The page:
Whether it’s backyard gardening, a greenhouse or mass produce production, hydroponics is an ancient method of agriculture that sustains plants with nutrient-rich water rather than soil.
Dating back to the time of the Babylonians, lush gardens cascaded the sides of palaces and temples, fed by canals and aqueduct systems in the middle of the desert. The Babylonians paved the way for soil-free growing, and thousands of years later NASA would use its same methods onboard a space station to experiment with growing beans.
Today, this agricultural system is being used to fight the root issues of poverty in nations that lack land, viable soil, or whose environments are too harsh to sustain certain crops. There are various types of hydroponics growing systems that excel in efficiency, one of which is using carbon dioxide enrichment to harvest even greater yields.
Contrary to popular belief, soil is not a required element of photosynthesis. In fact, soil presents greater problems for plants including plant illnesses, mold, a breeding ground for pests, weeds, and the need for pesticides and herbicides. Removing soil allows for much cleaner, healthier plants.
Submerged in water, root systems do not have to search through soil for any nutrients they can find to absorb. Instead, plants receive nutrients added directly to the water itself. Growers know exactly how much and which nutrients their plants are soaking up, all while providing less maintenance.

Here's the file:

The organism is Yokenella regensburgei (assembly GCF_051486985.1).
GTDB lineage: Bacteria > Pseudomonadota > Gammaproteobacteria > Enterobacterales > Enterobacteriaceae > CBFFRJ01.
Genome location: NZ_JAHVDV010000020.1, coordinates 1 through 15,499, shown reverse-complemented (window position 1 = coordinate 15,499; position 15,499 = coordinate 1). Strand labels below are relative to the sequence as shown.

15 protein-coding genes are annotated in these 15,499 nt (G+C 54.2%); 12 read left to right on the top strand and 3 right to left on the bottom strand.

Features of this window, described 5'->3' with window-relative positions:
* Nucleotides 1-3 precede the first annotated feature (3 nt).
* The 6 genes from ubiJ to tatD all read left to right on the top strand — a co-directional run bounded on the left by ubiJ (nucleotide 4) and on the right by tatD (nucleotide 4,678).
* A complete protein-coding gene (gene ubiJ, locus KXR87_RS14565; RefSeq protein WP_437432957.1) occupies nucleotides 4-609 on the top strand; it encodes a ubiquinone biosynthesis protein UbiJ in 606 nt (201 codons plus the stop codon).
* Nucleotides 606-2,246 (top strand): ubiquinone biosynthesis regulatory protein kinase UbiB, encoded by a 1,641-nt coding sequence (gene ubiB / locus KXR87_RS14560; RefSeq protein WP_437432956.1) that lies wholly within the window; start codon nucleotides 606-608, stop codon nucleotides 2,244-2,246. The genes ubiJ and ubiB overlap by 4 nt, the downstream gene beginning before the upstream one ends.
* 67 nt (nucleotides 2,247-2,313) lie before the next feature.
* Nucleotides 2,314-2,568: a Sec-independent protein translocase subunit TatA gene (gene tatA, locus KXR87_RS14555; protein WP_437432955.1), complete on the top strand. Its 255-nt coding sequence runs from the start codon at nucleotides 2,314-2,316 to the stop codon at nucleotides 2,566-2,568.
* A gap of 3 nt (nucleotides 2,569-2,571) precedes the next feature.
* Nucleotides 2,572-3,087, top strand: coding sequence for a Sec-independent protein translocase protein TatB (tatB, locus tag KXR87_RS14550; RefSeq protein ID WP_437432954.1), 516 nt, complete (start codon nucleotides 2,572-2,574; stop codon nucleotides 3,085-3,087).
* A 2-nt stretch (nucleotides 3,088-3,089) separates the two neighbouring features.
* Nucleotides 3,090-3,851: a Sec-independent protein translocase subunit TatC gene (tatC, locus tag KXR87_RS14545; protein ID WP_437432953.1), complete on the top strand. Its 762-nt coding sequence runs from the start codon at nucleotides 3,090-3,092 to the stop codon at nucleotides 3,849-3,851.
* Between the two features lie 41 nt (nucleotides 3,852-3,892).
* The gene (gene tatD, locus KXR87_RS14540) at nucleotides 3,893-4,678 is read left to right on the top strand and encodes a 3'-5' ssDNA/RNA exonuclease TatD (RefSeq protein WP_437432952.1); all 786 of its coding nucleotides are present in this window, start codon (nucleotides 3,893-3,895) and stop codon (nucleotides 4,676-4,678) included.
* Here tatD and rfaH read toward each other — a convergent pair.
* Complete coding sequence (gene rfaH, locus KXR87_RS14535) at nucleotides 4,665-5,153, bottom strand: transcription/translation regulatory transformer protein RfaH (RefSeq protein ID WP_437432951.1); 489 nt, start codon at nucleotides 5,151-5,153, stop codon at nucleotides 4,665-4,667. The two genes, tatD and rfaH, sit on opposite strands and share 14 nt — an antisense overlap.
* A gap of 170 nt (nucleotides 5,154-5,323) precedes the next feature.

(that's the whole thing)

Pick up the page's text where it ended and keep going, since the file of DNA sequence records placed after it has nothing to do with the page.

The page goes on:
Hydroponics is a better agricultural alternative that in the long run uses 90 percent less water than traditional applications. Overall, hydroponics produces less waste since it runs on a filtration system, costs less money, and grows larger, more flavorful plants in less time. When done in a greenhouse environment rather than outdoors, they can avoid seasonal downtime as they are protected from the elements. There is no longer the need to wait for watermelons or other produce to be in season. While these systems are great on their own, there is one element that can be added to the process for an extra boost.
When done right, hydroponics systems are fairly self-sustaining. The appropriate amount of light, nutrients, and humidity monitoring will create the ideal environment in any grow room. Combined with each of these elements, carbon dioxide can also be used to enrich traditional hydroponics systems.
Carbon dioxide is not added to the water itself, but rather the environment. Plants require the oxygen in the water but are able to absorb more CO2 in saturated grow rooms. CO2 naturally increases humidity, adding moisture to aid greater yields year-round in all climates and in all seasons.
As a safety precaution, CO2 enriched environments should remain under 1500 PPM. This is the maximum level that can create a 20 percent increase in yields. Anything greater runs the risk of killing the plants and can be deadly to humans. With the right ventilation and CO2 regulators, growers can manually control the flow rate from cylinders. However, growers should spend minimal time in the environment, limiting themselves to shorter increments and disabling the flow of CO2 before entering.
In the semi-arid climate of states surrounding the Rockies, hydroponics systems can sustainably source crops year-round. Rocky Mountain Air provides carbon dioxide tanks and cylinders, which are the best options for hydroponics applications. We serve Colorado, Utah, Idaho, Wyoming, and Nebraska. Whether you are a backyard hydroponics enthusiast, work in the agriculture industry, or are experimenting in a nonprofit context to take hydroponics systems overseas, we can assist you in producing greater yields through carbon dioxide enrichment.
Contact your local branch today to inquire about carbon dioxide supply partnerships. We look forward to serving you!